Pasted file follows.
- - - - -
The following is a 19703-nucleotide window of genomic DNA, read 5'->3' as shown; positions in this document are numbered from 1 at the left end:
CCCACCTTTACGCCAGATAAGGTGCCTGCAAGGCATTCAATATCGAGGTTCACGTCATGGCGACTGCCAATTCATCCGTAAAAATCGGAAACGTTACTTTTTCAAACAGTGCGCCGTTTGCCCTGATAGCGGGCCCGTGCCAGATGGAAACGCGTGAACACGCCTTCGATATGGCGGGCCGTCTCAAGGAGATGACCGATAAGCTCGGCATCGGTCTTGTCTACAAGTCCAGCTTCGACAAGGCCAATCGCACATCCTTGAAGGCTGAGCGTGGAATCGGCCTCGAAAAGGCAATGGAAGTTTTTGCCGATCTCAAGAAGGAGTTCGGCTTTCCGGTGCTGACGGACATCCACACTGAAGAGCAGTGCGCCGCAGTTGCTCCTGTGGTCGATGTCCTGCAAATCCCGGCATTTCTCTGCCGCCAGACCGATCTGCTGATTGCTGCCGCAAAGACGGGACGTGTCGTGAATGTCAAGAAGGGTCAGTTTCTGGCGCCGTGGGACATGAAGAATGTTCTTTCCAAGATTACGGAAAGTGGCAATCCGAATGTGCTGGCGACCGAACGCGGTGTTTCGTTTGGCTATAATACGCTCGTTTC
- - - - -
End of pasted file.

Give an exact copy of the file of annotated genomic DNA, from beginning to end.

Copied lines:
The following is a 19703-nucleotide window of genomic DNA, read 5'->3' as shown; positions in this document are numbered from 1 at the left end:
CCCACCTTTACGCCAGATAAGGTGCCTGCAAGGCATTCAATATCGAGGTTCACGTCATGGCGACTGCCAATTCATCCGTAAAAATCGGAAACGTTACTTTTTCAAACAGTGCGCCGTTTGCCCTGATAGCGGGCCCGTGCCAGATGGAAACGCGTGAACACGCCTTCGATATGGCGGGCCGTCTCAAGGAGATGACCGATAAGCTCGGCATCGGTCTTGTCTACAAGTCCAGCTTCGACAAGGCCAATCGCACATCCTTGAAGGCTGAGCGTGGAATCGGCCTCGAAAAGGCAATGGAAGTTTTTGCCGATCTCAAGAAGGAGTTCGGCTTTCCGGTGCTGACGGACATCCACACTGAAGAGCAGTGCGCCGCAGTTGCTCCTGTGGTCGATGTCCTGCAAATCCCGGCATTTCTCTGCCGCCAGACCGATCTGCTGATTGCTGCCGCAAAGACGGGACGTGTCGTGAATGTCAAGAAGGGTCAGTTTCTGGCGCCGTGGGACATGAAGAATGTTCTTTCCAAGATTACGGAAAGTGGCAATCCGAATGTGCTGGCGACCGAACGCGGTGTTTCGTTTGGCTATAATACGCTCGTTTC